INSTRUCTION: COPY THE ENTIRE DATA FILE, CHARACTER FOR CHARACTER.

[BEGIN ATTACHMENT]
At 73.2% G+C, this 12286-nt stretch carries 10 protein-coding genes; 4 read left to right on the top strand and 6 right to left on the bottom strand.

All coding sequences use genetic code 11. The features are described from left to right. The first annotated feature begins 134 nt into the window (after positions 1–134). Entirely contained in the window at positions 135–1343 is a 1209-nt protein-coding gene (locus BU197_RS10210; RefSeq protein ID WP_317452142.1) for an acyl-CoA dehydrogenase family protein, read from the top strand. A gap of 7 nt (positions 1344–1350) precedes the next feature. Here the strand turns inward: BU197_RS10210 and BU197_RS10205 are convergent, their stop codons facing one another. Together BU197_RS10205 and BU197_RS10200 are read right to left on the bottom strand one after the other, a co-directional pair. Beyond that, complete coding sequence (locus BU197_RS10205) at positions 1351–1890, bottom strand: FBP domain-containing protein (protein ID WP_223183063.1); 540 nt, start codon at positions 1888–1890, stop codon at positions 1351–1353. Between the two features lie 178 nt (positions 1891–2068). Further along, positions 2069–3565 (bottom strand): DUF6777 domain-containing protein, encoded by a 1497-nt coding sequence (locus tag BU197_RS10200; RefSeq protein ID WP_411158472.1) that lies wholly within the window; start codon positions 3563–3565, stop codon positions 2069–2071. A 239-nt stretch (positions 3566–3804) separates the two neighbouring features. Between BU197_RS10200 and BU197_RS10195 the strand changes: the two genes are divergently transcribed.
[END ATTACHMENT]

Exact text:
At 73.2% G+C, this 12286-nt stretch carries 10 protein-coding genes; 4 read left to right on the top strand and 6 right to left on the bottom strand.

All coding sequences use genetic code 11. The features are described from left to right. The first annotated feature begins 134 nt into the window (after positions 1–134). Entirely contained in the window at positions 135–1343 is a 1209-nt protein-coding gene (locus BU197_RS10210; RefSeq protein ID WP_317452142.1) for an acyl-CoA dehydrogenase family protein, read from the top strand. A gap of 7 nt (positions 1344–1350) precedes the next feature. Here the strand turns inward: BU197_RS10210 and BU197_RS10205 are convergent, their stop codons facing one another. Together BU197_RS10205 and BU197_RS10200 are read right to left on the bottom strand one after the other, a co-directional pair. Beyond that, complete coding sequence (locus BU197_RS10205) at positions 1351–1890, bottom strand: FBP domain-containing protein (protein ID WP_223183063.1); 540 nt, start codon at positions 1888–1890, stop codon at positions 1351–1353. Between the two features lie 178 nt (positions 1891–2068). Further along, positions 2069–3565 (bottom strand): DUF6777 domain-containing protein, encoded by a 1497-nt coding sequence (locus tag BU197_RS10200; RefSeq protein ID WP_411158472.1) that lies wholly within the window; start codon positions 3563–3565, stop codon positions 2069–2071. A 239-nt stretch (positions 3566–3804) separates the two neighbouring features. Between BU197_RS10200 and BU197_RS10195 the strand changes: the two genes are divergently transcribed.